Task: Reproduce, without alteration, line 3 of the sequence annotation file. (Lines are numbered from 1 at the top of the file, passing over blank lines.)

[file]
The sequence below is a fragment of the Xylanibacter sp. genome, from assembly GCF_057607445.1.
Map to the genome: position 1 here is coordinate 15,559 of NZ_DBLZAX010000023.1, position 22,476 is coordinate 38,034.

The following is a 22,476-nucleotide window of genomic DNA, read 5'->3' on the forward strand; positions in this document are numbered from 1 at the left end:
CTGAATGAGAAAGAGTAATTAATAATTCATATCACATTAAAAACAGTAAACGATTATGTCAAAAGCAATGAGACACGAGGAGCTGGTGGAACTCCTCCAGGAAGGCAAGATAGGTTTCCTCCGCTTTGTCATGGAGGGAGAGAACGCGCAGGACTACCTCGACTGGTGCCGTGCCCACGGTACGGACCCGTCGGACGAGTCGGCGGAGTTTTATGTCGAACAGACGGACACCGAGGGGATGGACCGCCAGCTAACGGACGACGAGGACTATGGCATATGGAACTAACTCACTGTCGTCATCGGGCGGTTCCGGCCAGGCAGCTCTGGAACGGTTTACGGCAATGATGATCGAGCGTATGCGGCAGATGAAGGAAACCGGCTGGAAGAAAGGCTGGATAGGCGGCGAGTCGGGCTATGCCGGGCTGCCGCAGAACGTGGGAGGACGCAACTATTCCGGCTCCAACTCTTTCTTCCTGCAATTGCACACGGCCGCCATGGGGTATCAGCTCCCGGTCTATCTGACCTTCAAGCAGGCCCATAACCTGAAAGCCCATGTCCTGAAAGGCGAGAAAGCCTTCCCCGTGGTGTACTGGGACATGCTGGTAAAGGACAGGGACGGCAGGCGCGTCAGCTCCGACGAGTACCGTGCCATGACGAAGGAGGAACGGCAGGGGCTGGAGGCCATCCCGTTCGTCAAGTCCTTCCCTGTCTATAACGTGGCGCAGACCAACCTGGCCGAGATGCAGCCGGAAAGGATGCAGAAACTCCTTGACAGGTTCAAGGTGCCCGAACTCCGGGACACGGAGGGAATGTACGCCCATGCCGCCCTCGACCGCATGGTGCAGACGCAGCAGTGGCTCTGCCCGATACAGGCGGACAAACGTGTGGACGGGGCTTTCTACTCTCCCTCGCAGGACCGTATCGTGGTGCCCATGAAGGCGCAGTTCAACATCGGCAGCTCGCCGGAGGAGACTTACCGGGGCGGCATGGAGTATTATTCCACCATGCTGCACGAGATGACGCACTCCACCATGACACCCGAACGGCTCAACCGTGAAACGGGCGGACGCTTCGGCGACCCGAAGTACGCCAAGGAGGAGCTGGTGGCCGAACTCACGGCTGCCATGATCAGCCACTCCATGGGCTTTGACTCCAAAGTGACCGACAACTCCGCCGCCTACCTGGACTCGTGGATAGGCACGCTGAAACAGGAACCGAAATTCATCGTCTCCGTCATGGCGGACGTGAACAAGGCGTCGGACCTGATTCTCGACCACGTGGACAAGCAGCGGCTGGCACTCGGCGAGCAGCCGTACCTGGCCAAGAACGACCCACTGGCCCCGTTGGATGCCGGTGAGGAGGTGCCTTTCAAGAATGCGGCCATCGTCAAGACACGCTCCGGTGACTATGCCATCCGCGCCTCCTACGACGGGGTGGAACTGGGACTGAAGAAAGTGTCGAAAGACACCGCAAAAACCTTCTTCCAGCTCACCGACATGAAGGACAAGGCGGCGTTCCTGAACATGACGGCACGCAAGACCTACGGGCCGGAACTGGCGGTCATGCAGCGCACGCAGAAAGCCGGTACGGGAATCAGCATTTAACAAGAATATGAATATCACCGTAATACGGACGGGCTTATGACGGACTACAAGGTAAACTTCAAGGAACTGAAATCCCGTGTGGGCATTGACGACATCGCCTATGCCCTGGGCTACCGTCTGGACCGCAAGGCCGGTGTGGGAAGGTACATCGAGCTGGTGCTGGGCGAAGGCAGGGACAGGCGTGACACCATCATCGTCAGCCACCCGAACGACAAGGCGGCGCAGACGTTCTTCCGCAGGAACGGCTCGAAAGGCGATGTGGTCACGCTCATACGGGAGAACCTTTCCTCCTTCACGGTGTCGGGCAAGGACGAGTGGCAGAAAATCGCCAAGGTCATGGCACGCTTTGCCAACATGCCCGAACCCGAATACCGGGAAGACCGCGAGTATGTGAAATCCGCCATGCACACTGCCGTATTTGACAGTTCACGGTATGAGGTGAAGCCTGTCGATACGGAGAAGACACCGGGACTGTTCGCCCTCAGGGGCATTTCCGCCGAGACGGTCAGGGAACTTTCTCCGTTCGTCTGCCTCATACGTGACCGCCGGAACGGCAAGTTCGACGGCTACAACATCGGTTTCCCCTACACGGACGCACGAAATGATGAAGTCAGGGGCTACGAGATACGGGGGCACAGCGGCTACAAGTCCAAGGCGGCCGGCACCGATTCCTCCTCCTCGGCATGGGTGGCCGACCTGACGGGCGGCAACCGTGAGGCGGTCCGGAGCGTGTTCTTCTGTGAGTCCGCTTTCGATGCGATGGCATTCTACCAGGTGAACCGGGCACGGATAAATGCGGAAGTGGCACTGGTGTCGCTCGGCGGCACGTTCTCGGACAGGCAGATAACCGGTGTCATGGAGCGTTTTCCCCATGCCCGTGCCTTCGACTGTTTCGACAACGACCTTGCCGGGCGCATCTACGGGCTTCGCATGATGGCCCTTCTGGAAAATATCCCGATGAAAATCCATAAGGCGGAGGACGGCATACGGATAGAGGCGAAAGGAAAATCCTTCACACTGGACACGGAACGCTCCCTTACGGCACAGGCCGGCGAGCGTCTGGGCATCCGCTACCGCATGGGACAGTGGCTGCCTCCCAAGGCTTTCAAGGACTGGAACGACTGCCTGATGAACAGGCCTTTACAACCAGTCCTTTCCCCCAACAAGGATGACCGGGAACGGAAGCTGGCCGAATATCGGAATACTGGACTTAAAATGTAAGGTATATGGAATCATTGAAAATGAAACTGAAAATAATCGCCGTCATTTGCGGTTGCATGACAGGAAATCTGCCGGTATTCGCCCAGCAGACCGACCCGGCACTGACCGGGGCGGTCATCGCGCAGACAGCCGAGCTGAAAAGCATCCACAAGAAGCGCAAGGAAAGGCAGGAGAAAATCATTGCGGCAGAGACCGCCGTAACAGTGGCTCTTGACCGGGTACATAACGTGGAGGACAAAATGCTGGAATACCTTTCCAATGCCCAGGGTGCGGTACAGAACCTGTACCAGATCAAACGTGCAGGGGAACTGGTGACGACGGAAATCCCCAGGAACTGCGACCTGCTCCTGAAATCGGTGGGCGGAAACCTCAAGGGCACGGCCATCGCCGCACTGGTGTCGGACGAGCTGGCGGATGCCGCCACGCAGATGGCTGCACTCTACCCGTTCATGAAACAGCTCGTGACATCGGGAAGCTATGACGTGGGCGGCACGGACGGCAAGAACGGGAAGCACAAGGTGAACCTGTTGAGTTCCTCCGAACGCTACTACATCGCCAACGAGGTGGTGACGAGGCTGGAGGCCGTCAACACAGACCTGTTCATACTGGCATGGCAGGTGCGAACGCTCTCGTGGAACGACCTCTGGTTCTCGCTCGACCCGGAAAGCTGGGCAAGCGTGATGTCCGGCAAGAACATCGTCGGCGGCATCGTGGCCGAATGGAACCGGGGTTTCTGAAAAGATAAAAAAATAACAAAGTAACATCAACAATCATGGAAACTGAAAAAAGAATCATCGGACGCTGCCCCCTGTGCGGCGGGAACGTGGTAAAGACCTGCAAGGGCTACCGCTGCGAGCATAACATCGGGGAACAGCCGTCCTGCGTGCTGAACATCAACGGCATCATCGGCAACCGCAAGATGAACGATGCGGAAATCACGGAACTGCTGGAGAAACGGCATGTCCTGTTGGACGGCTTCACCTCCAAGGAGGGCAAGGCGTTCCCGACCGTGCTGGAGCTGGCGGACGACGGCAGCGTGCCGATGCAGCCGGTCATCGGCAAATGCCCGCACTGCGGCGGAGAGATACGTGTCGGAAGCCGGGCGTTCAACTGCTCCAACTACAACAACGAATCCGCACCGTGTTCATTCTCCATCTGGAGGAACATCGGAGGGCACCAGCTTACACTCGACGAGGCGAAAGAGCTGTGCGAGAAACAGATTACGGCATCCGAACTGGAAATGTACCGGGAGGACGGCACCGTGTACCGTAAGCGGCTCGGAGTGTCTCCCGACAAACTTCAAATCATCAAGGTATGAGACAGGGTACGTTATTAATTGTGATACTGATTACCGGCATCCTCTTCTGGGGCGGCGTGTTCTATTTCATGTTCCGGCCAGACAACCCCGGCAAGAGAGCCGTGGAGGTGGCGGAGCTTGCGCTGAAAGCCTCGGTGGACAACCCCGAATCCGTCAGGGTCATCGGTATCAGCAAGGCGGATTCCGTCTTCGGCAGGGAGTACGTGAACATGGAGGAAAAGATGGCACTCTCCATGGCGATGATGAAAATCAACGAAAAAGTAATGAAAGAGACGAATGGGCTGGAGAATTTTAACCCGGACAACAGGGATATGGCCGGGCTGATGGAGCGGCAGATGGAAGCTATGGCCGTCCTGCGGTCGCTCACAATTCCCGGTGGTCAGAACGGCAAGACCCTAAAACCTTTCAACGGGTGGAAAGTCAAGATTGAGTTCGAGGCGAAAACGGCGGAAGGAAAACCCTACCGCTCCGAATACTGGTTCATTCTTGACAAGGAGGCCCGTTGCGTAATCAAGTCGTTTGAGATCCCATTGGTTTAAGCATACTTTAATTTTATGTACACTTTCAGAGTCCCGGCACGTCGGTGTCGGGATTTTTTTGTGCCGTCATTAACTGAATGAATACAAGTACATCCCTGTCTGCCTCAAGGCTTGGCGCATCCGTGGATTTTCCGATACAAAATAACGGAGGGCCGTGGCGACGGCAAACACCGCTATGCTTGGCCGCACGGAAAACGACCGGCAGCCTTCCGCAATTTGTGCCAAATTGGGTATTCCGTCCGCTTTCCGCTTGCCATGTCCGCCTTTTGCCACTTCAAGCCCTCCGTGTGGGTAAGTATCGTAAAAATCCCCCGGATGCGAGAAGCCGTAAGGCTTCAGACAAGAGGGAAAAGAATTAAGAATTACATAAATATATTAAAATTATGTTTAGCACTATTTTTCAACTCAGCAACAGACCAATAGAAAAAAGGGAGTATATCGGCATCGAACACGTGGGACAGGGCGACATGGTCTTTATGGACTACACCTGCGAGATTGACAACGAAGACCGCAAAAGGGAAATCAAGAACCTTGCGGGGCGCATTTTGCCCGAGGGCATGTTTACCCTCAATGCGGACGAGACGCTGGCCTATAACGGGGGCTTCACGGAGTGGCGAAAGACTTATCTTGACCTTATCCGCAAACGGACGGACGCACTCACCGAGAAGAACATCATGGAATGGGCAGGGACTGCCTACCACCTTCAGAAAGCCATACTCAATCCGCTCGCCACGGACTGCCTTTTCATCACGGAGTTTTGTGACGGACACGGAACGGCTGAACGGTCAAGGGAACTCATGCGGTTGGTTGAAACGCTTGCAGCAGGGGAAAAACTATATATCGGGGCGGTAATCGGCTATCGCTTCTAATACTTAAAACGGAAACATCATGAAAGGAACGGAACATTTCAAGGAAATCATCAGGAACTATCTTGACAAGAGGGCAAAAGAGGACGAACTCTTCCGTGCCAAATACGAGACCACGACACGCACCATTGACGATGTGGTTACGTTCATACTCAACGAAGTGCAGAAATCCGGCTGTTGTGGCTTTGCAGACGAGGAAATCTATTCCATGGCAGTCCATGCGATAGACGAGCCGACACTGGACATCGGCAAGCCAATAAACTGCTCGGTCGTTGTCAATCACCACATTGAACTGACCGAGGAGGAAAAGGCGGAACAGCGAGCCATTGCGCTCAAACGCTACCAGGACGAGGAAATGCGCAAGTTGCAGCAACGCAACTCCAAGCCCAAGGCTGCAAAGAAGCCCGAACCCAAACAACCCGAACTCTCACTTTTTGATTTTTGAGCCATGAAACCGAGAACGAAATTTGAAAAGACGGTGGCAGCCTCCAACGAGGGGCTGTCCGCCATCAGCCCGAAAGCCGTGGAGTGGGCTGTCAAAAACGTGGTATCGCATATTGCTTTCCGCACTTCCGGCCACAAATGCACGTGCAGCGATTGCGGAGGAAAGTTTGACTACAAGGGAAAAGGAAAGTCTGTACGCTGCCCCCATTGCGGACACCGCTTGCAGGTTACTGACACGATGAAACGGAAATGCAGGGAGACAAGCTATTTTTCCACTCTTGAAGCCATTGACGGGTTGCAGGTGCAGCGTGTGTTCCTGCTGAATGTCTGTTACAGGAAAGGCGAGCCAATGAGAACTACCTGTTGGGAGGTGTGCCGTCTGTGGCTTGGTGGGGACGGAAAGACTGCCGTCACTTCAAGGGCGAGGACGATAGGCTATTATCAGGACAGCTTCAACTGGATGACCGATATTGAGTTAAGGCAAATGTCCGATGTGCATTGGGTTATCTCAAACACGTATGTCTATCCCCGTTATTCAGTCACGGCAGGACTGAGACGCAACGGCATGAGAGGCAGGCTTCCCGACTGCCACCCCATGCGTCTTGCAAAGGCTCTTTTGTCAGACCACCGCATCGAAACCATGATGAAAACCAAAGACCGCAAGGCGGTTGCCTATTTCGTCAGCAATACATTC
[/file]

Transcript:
The following is a 22,476-nucleotide window of genomic DNA, read 5'->3' on the forward strand; positions in this document are numbered from 1 at the left end: